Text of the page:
High Principles and Integrity/Martin Rosenfeld

Posted on April 3, 2014


This is the season of March Madness (though it spills over into April). The college basketball season winds down until a new NCAA champion is crowned. To the surprise of some, the UConn basketball team has made it to the Final Four. In recent days, many articles have appeared about the UConn coach, Kevin Ollie (“KO”). Kevin Ollie was featured in an article that appeared in the Wall Street Journal. The article emphasized how Mr. Ollie has been a professional basketball player on many teams, but always in a bit part. His lifetime statistics in both scoring and assists could politely be described as anemic. Why then did so many teams want to have K.O. on their roster? Apparently, his mentor, Coach Jim Calhoun said it well: Mr. Ollie is a man of high principle and integrity. He had qualities that teams with emerging stars wanted to have mirrored in their team performance. He was a model player and a model human being.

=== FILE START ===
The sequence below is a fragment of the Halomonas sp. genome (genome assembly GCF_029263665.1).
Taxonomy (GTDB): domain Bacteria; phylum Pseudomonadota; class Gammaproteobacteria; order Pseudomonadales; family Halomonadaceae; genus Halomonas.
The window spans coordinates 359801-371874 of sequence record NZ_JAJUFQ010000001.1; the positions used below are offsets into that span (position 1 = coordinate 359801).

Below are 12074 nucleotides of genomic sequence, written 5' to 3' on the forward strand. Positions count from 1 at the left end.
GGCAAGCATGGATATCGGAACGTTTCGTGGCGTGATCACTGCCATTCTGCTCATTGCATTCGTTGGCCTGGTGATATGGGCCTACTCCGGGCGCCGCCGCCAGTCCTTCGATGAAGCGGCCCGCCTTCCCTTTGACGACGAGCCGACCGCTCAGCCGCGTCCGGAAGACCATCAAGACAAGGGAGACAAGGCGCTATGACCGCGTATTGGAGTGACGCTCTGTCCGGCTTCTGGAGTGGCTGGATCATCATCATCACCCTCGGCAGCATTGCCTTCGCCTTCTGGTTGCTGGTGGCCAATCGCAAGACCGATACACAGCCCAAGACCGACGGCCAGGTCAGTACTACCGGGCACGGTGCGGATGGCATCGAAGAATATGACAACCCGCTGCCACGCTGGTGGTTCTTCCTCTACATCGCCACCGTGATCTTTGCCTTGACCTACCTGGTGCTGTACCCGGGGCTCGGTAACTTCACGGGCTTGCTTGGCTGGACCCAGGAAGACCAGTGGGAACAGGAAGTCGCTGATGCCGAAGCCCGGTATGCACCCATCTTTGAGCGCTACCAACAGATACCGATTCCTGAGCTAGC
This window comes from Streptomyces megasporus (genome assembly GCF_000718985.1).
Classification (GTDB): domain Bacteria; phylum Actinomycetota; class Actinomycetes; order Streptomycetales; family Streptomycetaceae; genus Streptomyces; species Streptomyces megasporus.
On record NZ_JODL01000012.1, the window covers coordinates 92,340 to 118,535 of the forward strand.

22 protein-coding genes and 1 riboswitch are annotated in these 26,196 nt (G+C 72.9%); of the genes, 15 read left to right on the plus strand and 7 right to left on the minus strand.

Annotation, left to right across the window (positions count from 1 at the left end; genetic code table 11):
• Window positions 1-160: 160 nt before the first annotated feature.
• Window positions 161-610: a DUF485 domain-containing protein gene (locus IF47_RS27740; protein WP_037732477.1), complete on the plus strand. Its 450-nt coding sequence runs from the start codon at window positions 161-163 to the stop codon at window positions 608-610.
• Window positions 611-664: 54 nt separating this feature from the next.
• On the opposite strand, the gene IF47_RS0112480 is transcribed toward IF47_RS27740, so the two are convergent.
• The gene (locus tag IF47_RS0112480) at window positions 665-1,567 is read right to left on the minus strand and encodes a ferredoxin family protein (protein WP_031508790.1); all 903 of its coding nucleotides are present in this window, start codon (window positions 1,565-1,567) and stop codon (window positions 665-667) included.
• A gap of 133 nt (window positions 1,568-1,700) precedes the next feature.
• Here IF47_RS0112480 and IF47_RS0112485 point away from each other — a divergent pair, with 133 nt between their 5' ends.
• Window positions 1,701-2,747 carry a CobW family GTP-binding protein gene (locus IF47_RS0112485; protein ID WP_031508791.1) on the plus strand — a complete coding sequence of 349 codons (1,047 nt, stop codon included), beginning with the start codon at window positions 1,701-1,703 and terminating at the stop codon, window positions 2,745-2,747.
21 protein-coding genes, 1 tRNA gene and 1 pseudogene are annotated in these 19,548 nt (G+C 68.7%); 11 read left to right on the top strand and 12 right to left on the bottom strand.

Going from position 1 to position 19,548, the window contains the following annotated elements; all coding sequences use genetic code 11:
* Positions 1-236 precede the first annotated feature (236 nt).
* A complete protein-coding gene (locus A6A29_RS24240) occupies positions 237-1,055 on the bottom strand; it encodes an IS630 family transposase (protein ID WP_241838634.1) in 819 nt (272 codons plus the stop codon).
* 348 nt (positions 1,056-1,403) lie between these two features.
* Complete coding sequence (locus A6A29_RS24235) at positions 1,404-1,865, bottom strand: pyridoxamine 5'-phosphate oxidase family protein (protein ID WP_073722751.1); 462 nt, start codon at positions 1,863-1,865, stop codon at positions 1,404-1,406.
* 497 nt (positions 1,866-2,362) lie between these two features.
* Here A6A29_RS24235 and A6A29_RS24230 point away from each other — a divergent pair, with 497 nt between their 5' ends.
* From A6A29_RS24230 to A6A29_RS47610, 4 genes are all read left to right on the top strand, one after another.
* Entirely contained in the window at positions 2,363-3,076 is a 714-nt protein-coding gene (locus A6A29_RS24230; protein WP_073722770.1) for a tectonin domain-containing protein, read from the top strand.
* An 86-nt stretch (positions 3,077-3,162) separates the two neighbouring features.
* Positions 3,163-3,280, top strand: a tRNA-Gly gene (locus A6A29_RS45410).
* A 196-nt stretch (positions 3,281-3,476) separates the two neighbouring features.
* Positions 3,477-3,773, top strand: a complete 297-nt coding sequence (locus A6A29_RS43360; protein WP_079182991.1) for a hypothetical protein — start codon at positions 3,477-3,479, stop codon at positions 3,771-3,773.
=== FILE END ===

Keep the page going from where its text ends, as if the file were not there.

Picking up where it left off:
Those who go through a process of divorce, get advice from various sources. Get a fighter to represent you. Go for the attorney who is a “hired gun”. Stick it to the other side. True gentlemen like Kevin Ollie remind us that there is still a premium to be placed on principle and integrity. Need some advice about your divorce process? Go to a mediator who stands for principle and integrity. Go to someone who spends time thinking about how your divorce process can be humanized and dignified. In short, mediate don’t litigate. There are still people in the “arena” like Kevin Ollie who rebut the cliché that “Nice guys finish last.” There is never a substitute for hard work and a principled approach. Even if you are not a UConn Huskie fan, you can surely buy into that winning formula. K.O. has taught us that in this season of “Madness”.